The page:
This is a similar question to How 2d cellular automata rules works? However, the answer there did not provide me what I am looking for. Specifically, I want to be able to render these 2d cellular automata forms: https://www.wolframscience.com/nks/p173--cellular-automata/ I cannot find any reference anywhere that explains how to change between a real number and a growth rule. In 1d, the situation is well documented, such as here: https://mathworld.wolfram.com/ElementaryCellularAutomaton.html but in 2d the exact mapping of bits is nowhere to be found. I'd really like to make a program, so that I can for instance enter the number 465 and it will draw the pattern 465 from the Wolfram book. The other stack exchange answer I linked to above provides a possible binary mapping, however the method given there does not produce the same numbers as in the Wolfram reference. The binary value of 465 is 111010001 which does not help me at all. This particular shape is based on adding a cell when exactly one neighbor is currently occupied, so shouldn't we expect to have 4 1's in a row, one for each of the four neighbors? And to make this even more confusing, the last two digits seem to be swapped from the description given on the Wolfram page itself... It seems clear from the other Stack Overflow answer that there is not just one possible binary mapping but many, however given that there already exists a guide with pictures referenced by rule numbers I would really like to actually be able to use those specific rule numbers. Thanks.

  • $\begingroup$ There is explanation on the bottom of the Wolfram page you link to. The bits indeed code the number of cells set in the neighbourhood and the value of the central cell itself, starting from the last bit for central=white, all white neighbours. So your binary value is then read as (all 4 neighbours;black,white) 01. (3) 11. (2) 01. (1) 00. (0) 01. Unfortunately that does not comply with your assumption, when one neighbour is occupied the cell well be empty afterwards. $\endgroup$ – Hendrik Jan Aug 17 at 16:12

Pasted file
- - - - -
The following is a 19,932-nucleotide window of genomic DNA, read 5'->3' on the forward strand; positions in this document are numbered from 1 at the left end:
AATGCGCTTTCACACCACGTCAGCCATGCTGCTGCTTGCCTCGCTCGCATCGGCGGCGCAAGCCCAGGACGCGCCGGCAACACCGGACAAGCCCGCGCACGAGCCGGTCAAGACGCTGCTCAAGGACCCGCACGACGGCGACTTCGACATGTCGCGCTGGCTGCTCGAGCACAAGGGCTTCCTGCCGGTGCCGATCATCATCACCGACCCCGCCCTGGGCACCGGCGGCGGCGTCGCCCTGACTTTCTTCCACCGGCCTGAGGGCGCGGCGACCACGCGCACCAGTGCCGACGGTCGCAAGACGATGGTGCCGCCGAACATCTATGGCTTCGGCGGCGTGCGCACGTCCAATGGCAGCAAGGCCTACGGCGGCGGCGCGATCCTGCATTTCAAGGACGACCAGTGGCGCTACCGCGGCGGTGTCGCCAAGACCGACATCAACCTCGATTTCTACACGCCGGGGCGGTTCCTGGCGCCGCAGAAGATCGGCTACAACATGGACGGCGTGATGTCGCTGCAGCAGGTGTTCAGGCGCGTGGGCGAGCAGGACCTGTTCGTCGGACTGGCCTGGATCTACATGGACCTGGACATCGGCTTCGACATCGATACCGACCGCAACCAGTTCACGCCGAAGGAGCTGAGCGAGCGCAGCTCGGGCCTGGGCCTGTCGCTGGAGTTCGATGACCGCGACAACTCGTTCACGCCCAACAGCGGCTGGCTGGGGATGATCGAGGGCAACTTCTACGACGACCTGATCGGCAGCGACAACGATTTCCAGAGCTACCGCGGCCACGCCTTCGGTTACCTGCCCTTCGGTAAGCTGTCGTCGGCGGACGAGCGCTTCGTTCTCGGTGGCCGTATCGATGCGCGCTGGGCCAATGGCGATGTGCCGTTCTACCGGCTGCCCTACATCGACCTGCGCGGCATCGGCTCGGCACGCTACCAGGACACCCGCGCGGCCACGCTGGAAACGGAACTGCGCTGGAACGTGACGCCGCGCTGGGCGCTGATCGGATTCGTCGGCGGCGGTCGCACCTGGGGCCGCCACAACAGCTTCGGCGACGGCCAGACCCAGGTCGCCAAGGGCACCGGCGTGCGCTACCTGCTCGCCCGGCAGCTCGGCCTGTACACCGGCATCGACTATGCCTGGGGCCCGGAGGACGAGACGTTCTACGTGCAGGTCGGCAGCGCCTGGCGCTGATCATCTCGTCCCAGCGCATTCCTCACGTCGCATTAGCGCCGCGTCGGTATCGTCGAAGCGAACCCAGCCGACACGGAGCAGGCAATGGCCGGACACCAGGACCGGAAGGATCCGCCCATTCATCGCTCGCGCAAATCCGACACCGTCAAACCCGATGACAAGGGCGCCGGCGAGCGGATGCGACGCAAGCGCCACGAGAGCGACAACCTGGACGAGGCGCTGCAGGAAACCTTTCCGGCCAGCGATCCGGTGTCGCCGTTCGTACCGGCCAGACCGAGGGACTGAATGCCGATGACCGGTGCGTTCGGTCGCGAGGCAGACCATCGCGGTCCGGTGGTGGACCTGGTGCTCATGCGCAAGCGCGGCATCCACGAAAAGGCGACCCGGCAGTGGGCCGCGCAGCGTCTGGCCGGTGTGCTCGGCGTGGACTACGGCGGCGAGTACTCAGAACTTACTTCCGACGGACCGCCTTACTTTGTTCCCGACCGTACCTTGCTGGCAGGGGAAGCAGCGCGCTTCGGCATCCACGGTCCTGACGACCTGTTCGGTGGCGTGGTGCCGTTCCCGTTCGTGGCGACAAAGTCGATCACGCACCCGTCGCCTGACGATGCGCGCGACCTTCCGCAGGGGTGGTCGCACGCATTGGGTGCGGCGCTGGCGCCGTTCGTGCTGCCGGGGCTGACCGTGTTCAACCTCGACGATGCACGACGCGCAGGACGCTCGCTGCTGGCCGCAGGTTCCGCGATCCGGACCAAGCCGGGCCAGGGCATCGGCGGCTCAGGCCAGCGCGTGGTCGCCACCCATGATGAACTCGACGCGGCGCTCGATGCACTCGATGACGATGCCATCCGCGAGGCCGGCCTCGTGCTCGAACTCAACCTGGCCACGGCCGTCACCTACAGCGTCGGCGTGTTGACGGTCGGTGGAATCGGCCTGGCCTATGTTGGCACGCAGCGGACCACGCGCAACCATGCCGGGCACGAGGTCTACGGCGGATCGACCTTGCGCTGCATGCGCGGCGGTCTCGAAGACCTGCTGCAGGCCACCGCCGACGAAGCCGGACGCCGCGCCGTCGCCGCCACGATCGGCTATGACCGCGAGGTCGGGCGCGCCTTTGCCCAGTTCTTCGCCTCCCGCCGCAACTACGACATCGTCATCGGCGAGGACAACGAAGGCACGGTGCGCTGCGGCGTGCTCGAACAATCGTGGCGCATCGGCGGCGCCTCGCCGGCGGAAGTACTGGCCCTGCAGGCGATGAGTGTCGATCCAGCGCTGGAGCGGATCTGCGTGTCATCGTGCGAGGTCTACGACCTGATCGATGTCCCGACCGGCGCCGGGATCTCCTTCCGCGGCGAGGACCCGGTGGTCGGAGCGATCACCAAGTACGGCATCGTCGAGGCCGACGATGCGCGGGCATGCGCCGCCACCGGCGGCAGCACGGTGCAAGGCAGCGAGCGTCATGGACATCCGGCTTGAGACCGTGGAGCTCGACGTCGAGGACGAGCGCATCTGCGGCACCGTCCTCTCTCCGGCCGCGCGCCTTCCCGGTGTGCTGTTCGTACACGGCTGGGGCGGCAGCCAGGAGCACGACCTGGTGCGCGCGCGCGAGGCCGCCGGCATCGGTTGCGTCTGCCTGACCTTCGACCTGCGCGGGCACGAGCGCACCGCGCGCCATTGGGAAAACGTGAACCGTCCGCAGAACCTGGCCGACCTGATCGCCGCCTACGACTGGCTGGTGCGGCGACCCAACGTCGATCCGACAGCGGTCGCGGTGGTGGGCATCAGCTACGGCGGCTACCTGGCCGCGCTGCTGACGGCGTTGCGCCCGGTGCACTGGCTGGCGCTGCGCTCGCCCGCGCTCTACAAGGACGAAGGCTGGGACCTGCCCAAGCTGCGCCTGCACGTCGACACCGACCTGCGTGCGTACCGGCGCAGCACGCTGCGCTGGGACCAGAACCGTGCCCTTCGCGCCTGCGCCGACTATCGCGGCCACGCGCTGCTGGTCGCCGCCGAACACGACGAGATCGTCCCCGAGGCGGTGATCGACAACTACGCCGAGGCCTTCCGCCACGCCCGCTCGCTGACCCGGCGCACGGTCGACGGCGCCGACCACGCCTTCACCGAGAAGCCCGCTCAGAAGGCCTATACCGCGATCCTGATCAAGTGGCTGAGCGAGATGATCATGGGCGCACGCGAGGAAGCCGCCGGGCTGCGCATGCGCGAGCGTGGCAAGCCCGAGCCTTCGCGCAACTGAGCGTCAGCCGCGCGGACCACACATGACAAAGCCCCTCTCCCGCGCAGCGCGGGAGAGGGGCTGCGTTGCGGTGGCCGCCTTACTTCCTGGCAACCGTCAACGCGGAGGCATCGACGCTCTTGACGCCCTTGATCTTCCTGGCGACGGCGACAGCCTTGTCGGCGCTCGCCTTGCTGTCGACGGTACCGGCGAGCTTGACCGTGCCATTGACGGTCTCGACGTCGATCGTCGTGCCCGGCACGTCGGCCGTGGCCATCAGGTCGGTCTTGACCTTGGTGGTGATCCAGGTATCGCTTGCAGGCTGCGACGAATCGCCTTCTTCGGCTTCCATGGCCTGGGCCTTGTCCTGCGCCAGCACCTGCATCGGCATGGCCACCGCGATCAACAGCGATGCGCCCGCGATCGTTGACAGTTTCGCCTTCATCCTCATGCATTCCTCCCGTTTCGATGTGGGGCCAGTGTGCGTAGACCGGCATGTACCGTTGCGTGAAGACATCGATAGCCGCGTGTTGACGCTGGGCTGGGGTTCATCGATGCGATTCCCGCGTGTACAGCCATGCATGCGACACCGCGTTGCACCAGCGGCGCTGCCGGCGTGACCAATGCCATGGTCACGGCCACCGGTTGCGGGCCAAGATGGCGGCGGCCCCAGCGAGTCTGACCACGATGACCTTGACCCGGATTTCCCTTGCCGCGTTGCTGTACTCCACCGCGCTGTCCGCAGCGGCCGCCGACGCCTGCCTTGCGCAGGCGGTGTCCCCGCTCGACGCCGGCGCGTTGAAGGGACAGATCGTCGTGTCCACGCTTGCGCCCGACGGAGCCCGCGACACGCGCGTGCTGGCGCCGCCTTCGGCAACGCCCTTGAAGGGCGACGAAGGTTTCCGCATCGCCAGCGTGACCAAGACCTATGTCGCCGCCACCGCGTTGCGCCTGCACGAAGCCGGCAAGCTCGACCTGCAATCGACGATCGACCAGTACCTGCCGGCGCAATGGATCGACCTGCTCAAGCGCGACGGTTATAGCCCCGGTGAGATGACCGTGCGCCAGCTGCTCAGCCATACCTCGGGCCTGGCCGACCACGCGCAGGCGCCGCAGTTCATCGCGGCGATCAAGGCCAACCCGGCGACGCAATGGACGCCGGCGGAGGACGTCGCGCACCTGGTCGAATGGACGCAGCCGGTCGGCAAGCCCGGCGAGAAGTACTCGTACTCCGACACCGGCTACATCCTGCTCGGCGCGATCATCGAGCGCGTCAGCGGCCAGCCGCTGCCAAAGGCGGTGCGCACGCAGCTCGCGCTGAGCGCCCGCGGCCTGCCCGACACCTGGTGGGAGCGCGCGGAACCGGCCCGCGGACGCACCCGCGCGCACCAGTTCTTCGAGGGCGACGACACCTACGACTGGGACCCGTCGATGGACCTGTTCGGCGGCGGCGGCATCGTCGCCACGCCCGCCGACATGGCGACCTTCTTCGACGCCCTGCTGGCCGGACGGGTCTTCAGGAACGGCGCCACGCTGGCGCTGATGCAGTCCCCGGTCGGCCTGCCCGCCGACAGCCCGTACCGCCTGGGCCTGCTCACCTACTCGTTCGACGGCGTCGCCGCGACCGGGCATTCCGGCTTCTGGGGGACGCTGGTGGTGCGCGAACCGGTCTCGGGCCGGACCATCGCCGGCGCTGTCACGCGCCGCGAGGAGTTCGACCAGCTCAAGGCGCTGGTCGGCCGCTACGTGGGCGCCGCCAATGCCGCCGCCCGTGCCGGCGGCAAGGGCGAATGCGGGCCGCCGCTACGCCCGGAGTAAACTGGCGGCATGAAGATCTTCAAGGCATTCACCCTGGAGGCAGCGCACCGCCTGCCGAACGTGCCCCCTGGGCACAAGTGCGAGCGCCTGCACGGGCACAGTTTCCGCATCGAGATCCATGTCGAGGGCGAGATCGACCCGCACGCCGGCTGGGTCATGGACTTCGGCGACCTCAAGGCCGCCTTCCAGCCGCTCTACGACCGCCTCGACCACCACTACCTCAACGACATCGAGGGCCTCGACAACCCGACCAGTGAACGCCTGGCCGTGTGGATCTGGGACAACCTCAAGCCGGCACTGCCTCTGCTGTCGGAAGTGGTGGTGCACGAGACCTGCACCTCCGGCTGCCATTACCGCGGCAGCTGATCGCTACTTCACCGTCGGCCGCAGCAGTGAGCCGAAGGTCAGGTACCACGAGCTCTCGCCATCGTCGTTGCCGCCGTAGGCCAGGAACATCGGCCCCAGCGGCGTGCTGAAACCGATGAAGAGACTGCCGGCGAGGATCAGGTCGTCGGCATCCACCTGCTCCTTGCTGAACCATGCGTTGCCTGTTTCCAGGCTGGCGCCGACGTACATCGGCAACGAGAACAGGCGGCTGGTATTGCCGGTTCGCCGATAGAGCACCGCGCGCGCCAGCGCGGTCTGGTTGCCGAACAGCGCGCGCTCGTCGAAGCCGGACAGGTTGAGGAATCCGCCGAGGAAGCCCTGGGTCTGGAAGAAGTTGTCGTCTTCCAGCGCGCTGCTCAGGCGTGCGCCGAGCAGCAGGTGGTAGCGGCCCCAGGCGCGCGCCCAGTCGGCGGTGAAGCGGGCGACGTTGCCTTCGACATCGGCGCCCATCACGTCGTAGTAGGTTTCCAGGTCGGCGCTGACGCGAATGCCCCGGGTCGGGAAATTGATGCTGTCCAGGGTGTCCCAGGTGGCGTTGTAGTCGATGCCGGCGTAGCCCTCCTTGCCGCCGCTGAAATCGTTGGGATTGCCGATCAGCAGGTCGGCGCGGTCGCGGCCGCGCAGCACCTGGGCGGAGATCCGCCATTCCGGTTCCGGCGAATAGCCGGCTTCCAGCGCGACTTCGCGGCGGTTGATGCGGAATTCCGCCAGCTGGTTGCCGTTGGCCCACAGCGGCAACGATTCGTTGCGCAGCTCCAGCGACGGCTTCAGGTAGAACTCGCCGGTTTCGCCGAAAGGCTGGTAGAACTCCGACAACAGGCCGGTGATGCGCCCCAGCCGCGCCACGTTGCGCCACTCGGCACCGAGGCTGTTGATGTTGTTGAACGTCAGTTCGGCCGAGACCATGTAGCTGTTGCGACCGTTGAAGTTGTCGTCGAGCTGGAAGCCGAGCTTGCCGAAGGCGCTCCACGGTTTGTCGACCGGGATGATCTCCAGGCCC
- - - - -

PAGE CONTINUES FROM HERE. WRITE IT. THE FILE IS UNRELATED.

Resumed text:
The description given on the page you linked to is correct:

"In each case the base 2 digit sequence for the code number specifies the rule as follows. The last digit specifies what color the center cell should be if all its neighbors were white on the previous step, and it too was white. The second-to-last digit specifies what happens if all the neighbors are white, but the center cell itself is black. And each earlier digit then specifies what should happen if progressively more neighbors are black. (Compare page 60.)"

What you might be missing is that, if the rule number is odd, the empty lattice is unstable since white cells surrounded by other white cells will spontaneously turn black. Specifically, any rules whose number is congruent to 1 modulo 4 (i.e. whose binary form ends in 01), like 465, are "strobing", i.e. the empty lattice will alternate between all white and all black in each successive generation.

In particular, this means that rule 465 cannot correspond to "adding a cell when exactly one neighbor is currently occupied". (That would presumably be rule 686, or 1010101110 in binary.)

Instead, as you correctly note, 465 equals 111010001 in binary. Written in five groups of two bits each, that gives 01 11 01 00 01. In each of these groups the rightmost bit in group $k$ (numbered right-to-left from 0 to 4) is 1 if a white cell with $k$ black neighbors will turn black in the next generation, and the leftmost bit is 1 if a black cells with $k$ black neighbors will stay black.

This means that, under this rule, a white cell will turn black if it has 0, 2, 3 or 4 black neighbors (since the rightmost bit is 1 in groups 0, 2, 3 and 4 counting from the right) and a black cell will stay black if it has exactly 3 black neighbors (since the leftmost bit is 1 only in group 3).

And indeed, simulating this rule for 22 generations, starting from one black pixel on a white background, produces an image matching the one on the linked page.

Ps. It turns out that rule 465 is the "strobing equivalent" of the state-symmetric rule 558 = 010001011102, which differs from rule 686 by exactly one bit and can be described as "add a cell when exactly one neighbor is occupied, remove a cell when exactly one neighbor is empty".

Started from a single cell, it seems that rules 558 and 686 evolve identically, since from this starting point they apparently never generate a live cell with exactly three live neighbors. Thus, on even-numbered generations, the strobing rule 465 also looks identical to both of them.

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  • $\begingroup$ thank you for clearing that up! I had seen the construction of that specific form described elsewhere and I didn't realize that 465 was actually different and what had been described was actually 686. Also, the grouping of the the bits makes plenty of sense the way you describe it. Thanks! $\endgroup$ – billTavis Aug 17 at 19:57

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